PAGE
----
Save Me

Save Me debuts tonight on NBC at 8 p.m. Eastern.

Reviewing Save Me is like admitting the whole game of reviewing TV pilots is a sham. It’s all rigged, because it’s supposed to be possible to draw conclusions about what will happen to a show based on only one episode, a task that’s well-nigh impossible, particularly for comedies. What’s more, there’s plenty of room for circumstance to creep in around the edges, for which this show is an excellent case in point. The material in the pilot is about equally split between good and bad. There are jokes that work and jokes that fail in about equal measure, and for every good creative decision—like some genuinely complex relationships between some of the characters—there is a mind-bogglingly awful one—like the overbearing musical score that saws away in the background throughout. Yet put this show on in the fall, and I might be tempted to overemphasize the good elements, in hopes that the show would coalesce around them. Or, hell, give me more episodes than just the pilot—like the other episode airing tonight—and I can make a much fairer judgment on what I’m looking at.

But NBC has brought this show to the air on the first day after the end of the TV season, and it’s burning off the 13-episode order two episodes at a time over the next seven weeks (unless its ratings are just that abysmal). What’s more, it hasn’t bothered to send out any other episodes of the show beyond the pilot, even though the thing’s been in the can for forever. This indicates a particular lack of confidence in the program from its own network, a distinct sense that NBC would really rather prefer to call a mulligan on the whole situation and pretend it doesn’t exist. There was a time when I would have called this the best comedy pilot of NBC’s 2012-13 season (granted, not a very stunning accomplishment, given the competition), but the longer it’s gone since I first saw it and the less faith NBC seems to have in whatever came after, I’m forced to conclude that the bad elements here are what ended up dominating the show and led to its burial, thus keeping me from endorsing it with even mild praise.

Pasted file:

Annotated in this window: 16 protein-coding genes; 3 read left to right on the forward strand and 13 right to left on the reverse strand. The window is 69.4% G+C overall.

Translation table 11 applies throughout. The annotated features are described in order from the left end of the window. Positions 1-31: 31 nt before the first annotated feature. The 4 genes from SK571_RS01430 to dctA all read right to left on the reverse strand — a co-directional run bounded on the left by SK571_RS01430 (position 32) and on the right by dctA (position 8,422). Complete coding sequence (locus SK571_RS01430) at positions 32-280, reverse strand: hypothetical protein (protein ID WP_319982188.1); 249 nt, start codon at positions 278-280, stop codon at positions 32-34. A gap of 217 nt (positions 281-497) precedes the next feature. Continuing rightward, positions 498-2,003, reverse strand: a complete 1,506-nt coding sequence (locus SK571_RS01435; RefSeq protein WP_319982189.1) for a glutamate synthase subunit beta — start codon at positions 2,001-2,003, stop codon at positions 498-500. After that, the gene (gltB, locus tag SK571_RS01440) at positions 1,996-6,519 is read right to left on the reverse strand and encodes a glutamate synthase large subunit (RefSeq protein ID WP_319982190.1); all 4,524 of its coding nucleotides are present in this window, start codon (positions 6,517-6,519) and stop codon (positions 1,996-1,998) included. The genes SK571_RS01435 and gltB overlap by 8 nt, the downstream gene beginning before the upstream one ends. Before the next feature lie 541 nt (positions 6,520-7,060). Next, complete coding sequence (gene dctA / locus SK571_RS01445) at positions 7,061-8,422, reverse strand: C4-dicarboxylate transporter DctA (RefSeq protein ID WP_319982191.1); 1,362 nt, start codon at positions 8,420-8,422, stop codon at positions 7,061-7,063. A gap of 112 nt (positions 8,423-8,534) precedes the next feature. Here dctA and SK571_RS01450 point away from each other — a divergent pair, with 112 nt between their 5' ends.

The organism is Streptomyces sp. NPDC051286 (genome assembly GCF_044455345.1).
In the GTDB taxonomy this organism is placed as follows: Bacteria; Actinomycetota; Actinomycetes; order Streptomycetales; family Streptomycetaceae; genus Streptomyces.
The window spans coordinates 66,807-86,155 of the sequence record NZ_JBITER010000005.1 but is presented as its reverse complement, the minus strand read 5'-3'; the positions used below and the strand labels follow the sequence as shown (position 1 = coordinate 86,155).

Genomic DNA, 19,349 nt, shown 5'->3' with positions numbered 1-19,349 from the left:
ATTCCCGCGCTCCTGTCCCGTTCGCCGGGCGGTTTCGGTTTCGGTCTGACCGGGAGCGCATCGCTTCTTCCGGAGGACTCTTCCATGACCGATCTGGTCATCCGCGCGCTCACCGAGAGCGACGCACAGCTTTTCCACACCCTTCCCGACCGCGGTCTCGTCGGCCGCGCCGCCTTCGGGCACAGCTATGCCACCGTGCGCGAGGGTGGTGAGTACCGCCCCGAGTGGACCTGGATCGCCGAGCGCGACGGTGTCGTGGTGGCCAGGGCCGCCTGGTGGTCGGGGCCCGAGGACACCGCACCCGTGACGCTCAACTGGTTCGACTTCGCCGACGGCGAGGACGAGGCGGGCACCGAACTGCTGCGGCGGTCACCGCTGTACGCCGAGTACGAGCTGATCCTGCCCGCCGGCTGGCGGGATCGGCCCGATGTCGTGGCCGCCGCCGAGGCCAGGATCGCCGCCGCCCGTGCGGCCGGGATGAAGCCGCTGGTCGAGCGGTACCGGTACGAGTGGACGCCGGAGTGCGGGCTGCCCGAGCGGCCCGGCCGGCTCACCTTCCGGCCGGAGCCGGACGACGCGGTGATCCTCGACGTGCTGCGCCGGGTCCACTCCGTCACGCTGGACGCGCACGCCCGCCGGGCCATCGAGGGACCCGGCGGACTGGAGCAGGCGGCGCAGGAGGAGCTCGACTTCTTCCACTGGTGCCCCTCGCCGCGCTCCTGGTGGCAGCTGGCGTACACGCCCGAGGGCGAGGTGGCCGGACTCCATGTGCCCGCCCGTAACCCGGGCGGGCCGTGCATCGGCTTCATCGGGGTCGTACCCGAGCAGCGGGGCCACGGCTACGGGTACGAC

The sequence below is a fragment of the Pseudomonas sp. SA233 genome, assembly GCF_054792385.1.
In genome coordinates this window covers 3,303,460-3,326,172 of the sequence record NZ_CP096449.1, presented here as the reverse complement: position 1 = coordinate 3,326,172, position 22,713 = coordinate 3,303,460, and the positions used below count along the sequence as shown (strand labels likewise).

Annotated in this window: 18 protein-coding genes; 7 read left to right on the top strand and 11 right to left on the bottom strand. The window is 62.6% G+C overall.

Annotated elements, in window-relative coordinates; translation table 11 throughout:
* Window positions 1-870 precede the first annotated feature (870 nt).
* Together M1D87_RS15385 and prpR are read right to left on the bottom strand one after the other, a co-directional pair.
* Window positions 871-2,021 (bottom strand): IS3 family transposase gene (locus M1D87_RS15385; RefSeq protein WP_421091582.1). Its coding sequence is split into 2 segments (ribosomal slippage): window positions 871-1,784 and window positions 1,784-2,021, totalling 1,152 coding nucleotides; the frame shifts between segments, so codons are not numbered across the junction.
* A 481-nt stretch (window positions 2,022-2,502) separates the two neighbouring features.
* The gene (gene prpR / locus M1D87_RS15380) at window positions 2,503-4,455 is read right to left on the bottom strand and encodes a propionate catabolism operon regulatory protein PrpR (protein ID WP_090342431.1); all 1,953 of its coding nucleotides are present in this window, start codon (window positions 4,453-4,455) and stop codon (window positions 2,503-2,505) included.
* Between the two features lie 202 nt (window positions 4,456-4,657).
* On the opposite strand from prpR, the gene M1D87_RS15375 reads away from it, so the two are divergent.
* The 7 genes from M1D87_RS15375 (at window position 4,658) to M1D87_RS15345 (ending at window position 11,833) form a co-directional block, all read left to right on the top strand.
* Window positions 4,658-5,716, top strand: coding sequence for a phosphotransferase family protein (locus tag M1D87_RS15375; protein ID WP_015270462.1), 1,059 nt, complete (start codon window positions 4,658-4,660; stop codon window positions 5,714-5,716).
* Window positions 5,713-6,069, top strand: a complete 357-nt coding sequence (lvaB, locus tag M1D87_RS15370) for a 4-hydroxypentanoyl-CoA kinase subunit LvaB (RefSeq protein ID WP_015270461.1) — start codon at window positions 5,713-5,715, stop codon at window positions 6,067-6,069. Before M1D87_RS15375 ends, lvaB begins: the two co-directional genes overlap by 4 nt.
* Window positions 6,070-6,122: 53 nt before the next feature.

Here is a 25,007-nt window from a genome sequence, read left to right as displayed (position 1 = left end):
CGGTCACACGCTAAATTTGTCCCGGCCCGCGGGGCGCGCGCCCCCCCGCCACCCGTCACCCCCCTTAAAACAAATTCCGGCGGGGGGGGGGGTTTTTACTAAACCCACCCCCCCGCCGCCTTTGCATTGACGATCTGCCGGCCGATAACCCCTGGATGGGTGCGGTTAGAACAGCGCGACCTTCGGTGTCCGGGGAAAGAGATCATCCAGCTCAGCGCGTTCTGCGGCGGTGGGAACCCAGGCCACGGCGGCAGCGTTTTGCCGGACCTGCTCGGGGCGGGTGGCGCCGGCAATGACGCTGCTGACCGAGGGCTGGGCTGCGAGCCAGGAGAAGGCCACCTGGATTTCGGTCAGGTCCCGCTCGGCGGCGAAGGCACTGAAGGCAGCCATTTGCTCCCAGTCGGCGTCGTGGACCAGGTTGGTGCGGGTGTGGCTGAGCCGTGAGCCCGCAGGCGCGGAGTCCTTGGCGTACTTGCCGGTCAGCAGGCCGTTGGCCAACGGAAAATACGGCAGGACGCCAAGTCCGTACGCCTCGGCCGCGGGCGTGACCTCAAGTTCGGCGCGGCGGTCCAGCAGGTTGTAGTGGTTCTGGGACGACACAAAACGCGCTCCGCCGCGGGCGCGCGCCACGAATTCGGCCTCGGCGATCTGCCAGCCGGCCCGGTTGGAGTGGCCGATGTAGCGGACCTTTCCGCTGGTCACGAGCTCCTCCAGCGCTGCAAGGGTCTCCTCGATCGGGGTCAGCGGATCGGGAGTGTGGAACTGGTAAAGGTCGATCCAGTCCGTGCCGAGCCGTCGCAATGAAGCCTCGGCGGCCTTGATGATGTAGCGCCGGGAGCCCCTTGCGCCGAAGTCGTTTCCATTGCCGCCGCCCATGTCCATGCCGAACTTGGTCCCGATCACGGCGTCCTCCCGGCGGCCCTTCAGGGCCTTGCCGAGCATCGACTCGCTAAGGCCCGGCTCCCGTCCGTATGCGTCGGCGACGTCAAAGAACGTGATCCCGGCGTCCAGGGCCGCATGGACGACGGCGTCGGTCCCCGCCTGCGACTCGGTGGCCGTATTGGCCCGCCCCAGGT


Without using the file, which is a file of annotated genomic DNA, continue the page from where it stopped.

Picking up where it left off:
Like too many recent comedy pilots, Save Me is significantly overstuffed. At its center is Anne Heche’s Beth Harper, a suburban housewife whose near-death experience leads her to believe that she now has a direct conduit to God and has become a prophet. Beth’s family at first seems like it will be the star the rest of the show orbits around, and on that score, things are so far, so good. Beth is more than willing to admit she’s given up on her marriage to Tom (Michael Landes), all but daring him to stray, something he ultimately—and somewhat reluctantly—did with Alexandra Breckenridge’s Carly. These dynamics all prove at least somewhat interesting, particularly when Landes, Heche, and Breckenridge are actually allowed to play the complicated emotions at the center of their various couplings. Madison Davenport is solid as Beth and Tom’s daughter, Emily, and there are the makings of an okay family comedy with dark touches around the edges here.